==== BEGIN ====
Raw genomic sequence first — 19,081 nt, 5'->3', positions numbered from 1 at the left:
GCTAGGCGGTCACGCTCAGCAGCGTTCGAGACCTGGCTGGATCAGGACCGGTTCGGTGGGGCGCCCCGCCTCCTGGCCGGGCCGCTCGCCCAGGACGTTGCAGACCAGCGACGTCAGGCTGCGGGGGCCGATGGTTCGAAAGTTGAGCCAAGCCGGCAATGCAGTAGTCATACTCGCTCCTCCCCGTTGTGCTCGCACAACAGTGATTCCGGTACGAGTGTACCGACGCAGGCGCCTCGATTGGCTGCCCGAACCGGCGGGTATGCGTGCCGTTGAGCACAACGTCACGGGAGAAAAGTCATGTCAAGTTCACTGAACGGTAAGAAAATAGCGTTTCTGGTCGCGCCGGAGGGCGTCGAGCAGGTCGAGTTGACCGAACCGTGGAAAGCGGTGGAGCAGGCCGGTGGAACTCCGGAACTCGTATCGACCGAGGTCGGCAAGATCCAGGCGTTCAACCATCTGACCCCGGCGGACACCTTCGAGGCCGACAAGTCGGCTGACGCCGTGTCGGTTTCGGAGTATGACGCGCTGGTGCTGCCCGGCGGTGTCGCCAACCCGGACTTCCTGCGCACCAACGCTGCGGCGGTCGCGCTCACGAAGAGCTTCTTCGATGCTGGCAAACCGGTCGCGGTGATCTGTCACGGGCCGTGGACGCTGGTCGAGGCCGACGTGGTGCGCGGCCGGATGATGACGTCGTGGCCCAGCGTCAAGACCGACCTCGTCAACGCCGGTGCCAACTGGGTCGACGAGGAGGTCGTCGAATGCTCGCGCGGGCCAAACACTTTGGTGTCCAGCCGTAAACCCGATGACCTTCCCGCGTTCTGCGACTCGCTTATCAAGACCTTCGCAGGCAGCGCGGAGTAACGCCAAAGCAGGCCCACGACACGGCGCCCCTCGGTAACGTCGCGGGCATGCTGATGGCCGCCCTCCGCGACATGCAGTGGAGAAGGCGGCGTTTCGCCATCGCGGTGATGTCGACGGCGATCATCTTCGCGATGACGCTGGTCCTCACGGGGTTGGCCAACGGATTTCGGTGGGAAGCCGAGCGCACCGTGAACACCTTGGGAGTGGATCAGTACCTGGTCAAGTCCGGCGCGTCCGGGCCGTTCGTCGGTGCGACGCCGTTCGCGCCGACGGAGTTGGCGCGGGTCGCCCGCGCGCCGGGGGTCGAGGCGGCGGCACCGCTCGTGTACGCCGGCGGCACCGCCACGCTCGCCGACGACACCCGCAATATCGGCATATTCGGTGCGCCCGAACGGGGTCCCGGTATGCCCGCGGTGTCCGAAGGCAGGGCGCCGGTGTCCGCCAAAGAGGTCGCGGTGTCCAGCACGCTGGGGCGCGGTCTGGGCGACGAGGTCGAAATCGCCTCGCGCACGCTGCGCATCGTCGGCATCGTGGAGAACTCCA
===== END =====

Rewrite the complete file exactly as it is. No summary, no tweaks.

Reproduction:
Raw genomic sequence first — 19,081 nt, 5'->3', positions numbered from 1 at the left:
GCTAGGCGGTCACGCTCAGCAGCGTTCGAGACCTGGCTGGATCAGGACCGGTTCGGTGGGGCGCCCCGCCTCCTGGCCGGGCCGCTCGCCCAGGACGTTGCAGACCAGCGACGTCAGGCTGCGGGGGCCGATGGTTCGAAAGTTGAGCCAAGCCGGCAATGCAGTAGTCATACTCGCTCCTCCCCGTTGTGCTCGCACAACAGTGATTCCGGTACGAGTGTACCGACGCAGGCGCCTCGATTGGCTGCCCGAACCGGCGGGTATGCGTGCCGTTGAGCACAACGTCACGGGAGAAAAGTCATGTCAAGTTCACTGAACGGTAAGAAAATAGCGTTTCTGGTCGCGCCGGAGGGCGTCGAGCAGGTCGAGTTGACCGAACCGTGGAAAGCGGTGGAGCAGGCCGGTGGAACTCCGGAACTCGTATCGACCGAGGTCGGCAAGATCCAGGCGTTCAACCATCTGACCCCGGCGGACACCTTCGAGGCCGACAAGTCGGCTGACGCCGTGTCGGTTTCGGAGTATGACGCGCTGGTGCTGCCCGGCGGTGTCGCCAACCCGGACTTCCTGCGCACCAACGCTGCGGCGGTCGCGCTCACGAAGAGCTTCTTCGATGCTGGCAAACCGGTCGCGGTGATCTGTCACGGGCCGTGGACGCTGGTCGAGGCCGACGTGGTGCGCGGCCGGATGATGACGTCGTGGCCCAGCGTCAAGACCGACCTCGTCAACGCCGGTGCCAACTGGGTCGACGAGGAGGTCGTCGAATGCTCGCGCGGGCCAAACACTTTGGTGTCCAGCCGTAAACCCGATGACCTTCCCGCGTTCTGCGACTCGCTTATCAAGACCTTCGCAGGCAGCGCGGAGTAACGCCAAAGCAGGCCCACGACACGGCGCCCCTCGGTAACGTCGCGGGCATGCTGATGGCCGCCCTCCGCGACATGCAGTGGAGAAGGCGGCGTTTCGCCATCGCGGTGATGTCGACGGCGATCATCTTCGCGATGACGCTGGTCCTCACGGGGTTGGCCAACGGATTTCGGTGGGAAGCCGAGCGCACCGTGAACACCTTGGGAGTGGATCAGTACCTGGTCAAGTCCGGCGCGTCCGGGCCGTTCGTCGGTGCGACGCCGTTCGCGCCGACGGAGTTGGCGCGGGTCGCCCGCGCGCCGGGGGTCGAGGCGGCGGCACCGCTCGTGTACGCCGGCGGCACCGCCACGCTCGCCGACGACACCCGCAATATCGGCATATTCGGTGCGCCCGAACGGGGTCCCGGTATGCCCGCGGTGTCCGAAGGCAGGGCGCCGGTGTCCGCCAAAGAGGTCGCGGTGTCCAGCACGCTGGGGCGCGGTCTGGGCGACGAGGTCGAAATCGCCTCGCGCACGCTGCGCATCGTCGGCATCGTGGAGAACTCCA